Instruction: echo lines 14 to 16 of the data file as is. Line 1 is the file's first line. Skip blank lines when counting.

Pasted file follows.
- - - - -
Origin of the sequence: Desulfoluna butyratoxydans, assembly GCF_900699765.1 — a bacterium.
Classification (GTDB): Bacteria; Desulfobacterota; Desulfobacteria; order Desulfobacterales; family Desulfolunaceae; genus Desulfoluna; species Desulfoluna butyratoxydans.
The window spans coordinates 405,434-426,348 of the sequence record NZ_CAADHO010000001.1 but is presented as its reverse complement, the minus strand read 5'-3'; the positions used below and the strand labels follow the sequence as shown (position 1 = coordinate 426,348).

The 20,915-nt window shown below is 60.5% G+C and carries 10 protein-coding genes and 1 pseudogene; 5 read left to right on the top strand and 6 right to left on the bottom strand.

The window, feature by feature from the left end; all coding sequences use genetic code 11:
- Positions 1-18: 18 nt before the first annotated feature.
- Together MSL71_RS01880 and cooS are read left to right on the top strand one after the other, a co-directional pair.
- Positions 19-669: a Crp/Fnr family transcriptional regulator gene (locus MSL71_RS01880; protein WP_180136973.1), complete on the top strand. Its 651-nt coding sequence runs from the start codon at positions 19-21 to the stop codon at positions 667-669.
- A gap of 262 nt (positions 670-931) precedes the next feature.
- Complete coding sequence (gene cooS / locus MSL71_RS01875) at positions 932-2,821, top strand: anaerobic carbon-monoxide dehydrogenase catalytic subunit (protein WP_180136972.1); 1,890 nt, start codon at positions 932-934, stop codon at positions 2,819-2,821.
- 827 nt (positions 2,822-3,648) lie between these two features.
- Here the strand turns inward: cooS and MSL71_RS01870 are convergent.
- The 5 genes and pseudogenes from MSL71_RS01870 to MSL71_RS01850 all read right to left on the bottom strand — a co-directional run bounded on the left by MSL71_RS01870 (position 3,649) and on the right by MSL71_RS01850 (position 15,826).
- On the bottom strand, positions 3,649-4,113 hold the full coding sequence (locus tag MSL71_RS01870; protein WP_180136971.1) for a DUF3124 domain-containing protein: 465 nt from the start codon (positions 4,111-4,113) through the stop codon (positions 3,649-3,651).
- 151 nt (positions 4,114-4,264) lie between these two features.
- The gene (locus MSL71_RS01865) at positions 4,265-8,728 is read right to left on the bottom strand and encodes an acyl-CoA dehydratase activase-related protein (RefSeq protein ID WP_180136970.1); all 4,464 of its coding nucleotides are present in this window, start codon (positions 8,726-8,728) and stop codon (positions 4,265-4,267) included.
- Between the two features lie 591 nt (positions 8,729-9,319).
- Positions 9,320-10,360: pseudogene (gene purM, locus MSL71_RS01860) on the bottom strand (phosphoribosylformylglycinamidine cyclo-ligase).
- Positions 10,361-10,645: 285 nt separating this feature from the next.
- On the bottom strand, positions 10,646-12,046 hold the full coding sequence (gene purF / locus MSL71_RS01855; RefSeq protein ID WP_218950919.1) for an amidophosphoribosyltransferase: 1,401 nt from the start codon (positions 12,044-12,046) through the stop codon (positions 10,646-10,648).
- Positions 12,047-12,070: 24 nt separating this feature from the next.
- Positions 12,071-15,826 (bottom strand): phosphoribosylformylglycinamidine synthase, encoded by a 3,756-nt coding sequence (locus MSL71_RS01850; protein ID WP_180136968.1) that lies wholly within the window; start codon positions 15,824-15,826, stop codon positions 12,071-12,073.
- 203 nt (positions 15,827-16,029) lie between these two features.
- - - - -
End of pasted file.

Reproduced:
- On the bottom strand, positions 3,649-4,113 hold the full coding sequence (locus tag MSL71_RS01870; protein WP_180136971.1) for a DUF3124 domain-containing protein: 465 nt from the start codon (positions 4,111-4,113) through the stop codon (positions 3,649-3,651).
- 151 nt (positions 4,114-4,264) lie between these two features.
- The gene (locus MSL71_RS01865) at positions 4,265-8,728 is read right to left on the bottom strand and encodes an acyl-CoA dehydratase activase-related protein (RefSeq protein ID WP_180136970.1); all 4,464 of its coding nucleotides are present in this window, start codon (positions 8,726-8,728) and stop codon (positions 4,265-4,267) included.